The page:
Tag Archives: Augmented Reality Glasses

A live translation project using Raspberry Pi

Up until now, wearable computing has been confined to some odd bulky wristwatches. Most people are probably aware of the Augmented Reality Glasses, commonly referred to as Google Glass that Google has been working on for quite a while. Google Glass is still in limited release and not available to everyone. So, in the meantime, you can use your Raspberry Pi (RBPi) to fill in the gap. The project has everything you desire – small in size, light in weight and light in power consumption; a cheap lithium-ion battery makes it run for hours.

The project has two RBPi Single Board Computers working as close as possible to the universal translator of the Star Trek fame. The two displays are a pair of digital glasses, quite off-the-shelf. Other standard equipment used are a Jawbone Bluetooth microphone and a Vuzix 1200 Star wearable display. When fully functional, the system uses Microsoft’s publicly accessible API or Applications Programming Interface to perform voice recognition and translation on the fly.

For example, Will Powell, the originator of the project, uses the glasses to have a conversation with Elizabeth, who speaks Spanish. Although Will has never learned Spanish, he is able to converse meaningfully returning the answers in English. Powell’s blog shows a video of the system in action and shows the details of the build.

This project glass inspired translating unit works in real time and displays conversation as subtitles on your glasses. Both RBPi run the Debian squeeze operating system. For using the system, individual users will be wearing the Vuzix 1200 Star glasses, and these are connected to the s-video connector on his RBPi. For a clean and noise cancelled audio feed, Will uses a Jawbone Bluetooth microphone connected to either a smartphone or a tablet.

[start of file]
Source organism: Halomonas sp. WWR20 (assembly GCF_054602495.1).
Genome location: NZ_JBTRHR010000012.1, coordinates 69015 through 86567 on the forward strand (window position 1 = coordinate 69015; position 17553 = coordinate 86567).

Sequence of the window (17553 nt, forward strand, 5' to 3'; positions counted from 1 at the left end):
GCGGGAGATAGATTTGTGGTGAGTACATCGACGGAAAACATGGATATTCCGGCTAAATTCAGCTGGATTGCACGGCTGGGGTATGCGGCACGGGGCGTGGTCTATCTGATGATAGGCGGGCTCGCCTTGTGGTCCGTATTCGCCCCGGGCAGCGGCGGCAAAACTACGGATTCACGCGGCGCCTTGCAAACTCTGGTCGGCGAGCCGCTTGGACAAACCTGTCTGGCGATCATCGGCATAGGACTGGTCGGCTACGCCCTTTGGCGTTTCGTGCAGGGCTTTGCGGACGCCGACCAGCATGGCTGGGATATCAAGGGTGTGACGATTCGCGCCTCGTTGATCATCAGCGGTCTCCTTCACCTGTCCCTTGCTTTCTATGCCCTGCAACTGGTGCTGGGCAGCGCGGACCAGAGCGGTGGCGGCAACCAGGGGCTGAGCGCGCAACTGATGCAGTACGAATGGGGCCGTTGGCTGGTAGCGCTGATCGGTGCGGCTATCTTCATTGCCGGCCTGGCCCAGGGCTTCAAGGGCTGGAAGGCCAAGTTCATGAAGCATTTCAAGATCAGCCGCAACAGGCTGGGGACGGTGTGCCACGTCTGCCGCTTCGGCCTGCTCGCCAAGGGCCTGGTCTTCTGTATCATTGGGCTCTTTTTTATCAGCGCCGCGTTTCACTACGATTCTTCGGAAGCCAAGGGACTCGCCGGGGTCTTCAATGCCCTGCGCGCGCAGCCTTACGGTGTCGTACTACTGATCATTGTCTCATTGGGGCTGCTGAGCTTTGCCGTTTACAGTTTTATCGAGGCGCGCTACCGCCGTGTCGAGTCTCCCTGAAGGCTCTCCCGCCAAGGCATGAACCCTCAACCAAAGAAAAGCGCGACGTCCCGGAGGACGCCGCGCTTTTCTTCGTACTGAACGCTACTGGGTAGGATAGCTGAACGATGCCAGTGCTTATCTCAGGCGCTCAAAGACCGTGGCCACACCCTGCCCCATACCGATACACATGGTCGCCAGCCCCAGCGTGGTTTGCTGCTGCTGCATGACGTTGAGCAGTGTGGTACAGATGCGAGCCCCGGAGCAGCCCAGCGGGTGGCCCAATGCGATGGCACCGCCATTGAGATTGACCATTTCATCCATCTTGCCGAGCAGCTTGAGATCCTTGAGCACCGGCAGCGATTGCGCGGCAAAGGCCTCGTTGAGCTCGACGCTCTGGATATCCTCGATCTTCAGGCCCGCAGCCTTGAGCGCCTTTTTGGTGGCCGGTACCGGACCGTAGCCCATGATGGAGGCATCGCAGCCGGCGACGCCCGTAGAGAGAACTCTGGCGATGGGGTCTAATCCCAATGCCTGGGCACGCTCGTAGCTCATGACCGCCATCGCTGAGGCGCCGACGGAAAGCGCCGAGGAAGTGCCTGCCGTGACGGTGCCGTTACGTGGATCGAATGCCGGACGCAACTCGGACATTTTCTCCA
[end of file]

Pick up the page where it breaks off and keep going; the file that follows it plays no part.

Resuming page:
The Bluetooth microphone picks up the speakers voice and streams it across the network to pass it through Microsoft’s translation API service. For regularly used statements, a caching layer improves the performance. The subtitles face their longest delay when passing through this API service, The RBPi picks up the translated text the server passes back and this is then displayed on the glasses display.

Once a person has spoken, it takes a few seconds of delay before the translation pops-up on the other persons glass display. Moreover, the translations are not always fluid or coherent. However, that has nothing to do with the technology used here; rather it is based on the inaccuracies of the translation API. It is really amazing as to how such a relatively simple setup could offer speech recognition and translation at very near real-time.

At this rate, Augmented Reality Glasses will become popular very soon, and Google has suggested they will make their Glass project commercial very soon. Mobile communication is standing on the brink of a revolutionary technology that Google’s Glass is sure to bring about. However, Powell’s work shows there is still a lot of room to experiment and explore different kinds of functions and applications in this field.

The project also shows that very soon it may not matter what language you speak, anyone will be able to understand you, provided everyone is wearing the right glasses.